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UK businesses in Tier 2 lockdowns get extra government support

·Senior City Correspondent, Yahoo Finance UK
·4-min read

Watch: Chancellor announces financial help for Tier 2 businesses

The UK government has announced new measures to support businesses and employees hit by Tier 2 local lockdown restrictions.

Chancellor Rishi Sunak on Thursday told parliament that hospitality businesses in Tier 2 areas would be eligible for new grants. The chancellor also announced more generous support for jobs across the UK and doubled grants for the self employed.

Sunak said “open but struggling” businesses in Tier 2 lockdown areas could now claim up to £2,100 ($2,750) a month. The grants for businesses in hospitality, leisure, and accommodation will be backdated to August, meaning businesses under restrictions can claim up to £4,200 from today.

The Treasury said 150,000 businesses could benefit. The support could total as much as £1bn.

EMBARGOED TO 1200 THURSDAY OCTOBER 22 Chancellor of the Exchequer Rishi Sunak hosting a roundtable for business representatives at Franco Mana in Waterloo, London. The Chancellor is set to announce a new support package for businesses affected by Tier 2 restrictions.
Chancellor of the exchequer Rishi Sunak hosting a roundtable for business representatives at Franco Manca in Waterloo, London. Photo: PA

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Alongside the new grants, Sunak extended the government’s Job Support Scheme. Under the programme, which tops up the wages of part-time workers, staff will now need to work just 20% of their usual hours to qualify for support. The scheme originally required people to work 33% of their regular hours. Employer contributions towards unworked hours have been cut to just 5%. The changes apply nationally.

“More jobs will be protected,” Sunak said, calling it “one of the most generous short time work schemes in the world.”

Finally, Sunak announced new grants for the self-employed worth 40% of past earnings — double the level of previous grants.

Outcry from firms in ‘worst of both worlds’

Thursday’s announcement marks the third package of COVID-19 support announced by the chancellor in less than a month.

At the end of September, Sunak announced a new “Winter Jobs Plan” to replace the furlough scheme, promising to top up wages of people working part time. He was forced to go further earlier this month and offer support to firms and staff ordered to close as part of local lockdown restrictions.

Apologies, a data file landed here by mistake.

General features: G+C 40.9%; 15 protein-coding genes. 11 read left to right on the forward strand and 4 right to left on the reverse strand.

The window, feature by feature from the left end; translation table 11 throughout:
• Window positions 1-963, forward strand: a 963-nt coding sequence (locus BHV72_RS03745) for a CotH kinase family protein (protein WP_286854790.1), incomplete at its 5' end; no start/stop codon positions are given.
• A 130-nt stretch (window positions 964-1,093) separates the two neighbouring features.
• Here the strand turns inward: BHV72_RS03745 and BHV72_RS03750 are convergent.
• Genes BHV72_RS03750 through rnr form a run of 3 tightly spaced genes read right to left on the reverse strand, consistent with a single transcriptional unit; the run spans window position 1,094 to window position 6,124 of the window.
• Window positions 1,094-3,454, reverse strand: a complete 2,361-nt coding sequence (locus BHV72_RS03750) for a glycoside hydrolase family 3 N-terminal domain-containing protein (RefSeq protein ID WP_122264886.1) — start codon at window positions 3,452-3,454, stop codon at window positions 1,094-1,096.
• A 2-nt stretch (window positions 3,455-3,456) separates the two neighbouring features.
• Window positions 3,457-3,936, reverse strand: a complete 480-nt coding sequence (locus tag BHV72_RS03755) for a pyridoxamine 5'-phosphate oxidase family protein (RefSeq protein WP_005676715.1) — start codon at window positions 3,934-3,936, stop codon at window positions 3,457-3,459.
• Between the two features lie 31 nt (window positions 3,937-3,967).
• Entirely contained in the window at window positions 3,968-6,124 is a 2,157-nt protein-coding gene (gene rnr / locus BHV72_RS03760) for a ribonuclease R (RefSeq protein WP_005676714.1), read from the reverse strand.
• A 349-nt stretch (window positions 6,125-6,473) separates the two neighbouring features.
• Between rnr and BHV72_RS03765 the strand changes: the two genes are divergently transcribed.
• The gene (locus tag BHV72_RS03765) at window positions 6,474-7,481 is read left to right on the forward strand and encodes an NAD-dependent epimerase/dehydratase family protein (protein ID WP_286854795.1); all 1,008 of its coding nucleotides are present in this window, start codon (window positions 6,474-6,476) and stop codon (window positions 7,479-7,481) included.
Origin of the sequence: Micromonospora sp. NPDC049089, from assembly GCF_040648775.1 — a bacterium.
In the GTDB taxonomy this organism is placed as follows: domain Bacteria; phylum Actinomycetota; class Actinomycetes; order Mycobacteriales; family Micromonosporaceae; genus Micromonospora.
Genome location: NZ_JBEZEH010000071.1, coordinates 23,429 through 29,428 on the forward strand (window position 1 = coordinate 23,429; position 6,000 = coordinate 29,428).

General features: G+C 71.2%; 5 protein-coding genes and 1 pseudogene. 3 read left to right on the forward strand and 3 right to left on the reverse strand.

“I’ve always said that we must be ready to adapt our financial support as the situation evolves, and that is what we are doing today,” the chancellor said on Thursday.

“These changes mean that our support will reach many more people and protect many more jobs.”

The latest package of support follows outcry from business groups over the treatment of firms in Tier 2 lockdowns.

Under the government’s three-tiered system, only businesses in Tier 3 qualified for state support. Hospitality firms complained that Tier 2 restrictions — which stop households from mixing indoors in any setting — would devastate pubs, restaurants, and bars, while not qualifying them for any support.

UKHospitality chief executive Kate Nicholls said Tier 2 was the “worst of both worlds.” Sunak met with business leaders from the industry earlier on Thursday.

“It is clear that even businesses who can stay open are facing profound economic uncertainty,” Sunak told parliament.

‘Significant improvement’

Business leaders cheered Sunak’s announcement but said more support was needed for the self-employed.

Dr Adam Marshall, director general of the British Chamber of Commerce, said the new package of support was “a very significant improvement” that would “go some way to alleviating pressure” on companies.

Jonathan Geldart, director general of the Institute of Directors, said the changes were “welcomed” but said there was still a “glaring gap” in support for the self employed.

“The exclusion of small company directors, a major part of the dynamic entrepreneurial heart of our economy, from key support schemes becomes all the more pressing as the virus wears on,” Geldart said. “It’s deeply frustrating that this issue still hasn’t been addressed.”

The Association of Independent Professionals and the Self-Employed estimates that around a third of the UK’s self-employed people are excluded from government support. The Association echoed Geldart’s call for more support, as did the Federation of Small Businesses.

The government has so far spent £200bn ($263bn) to support the economy since the onset of the COVID-19 pandemic in March.

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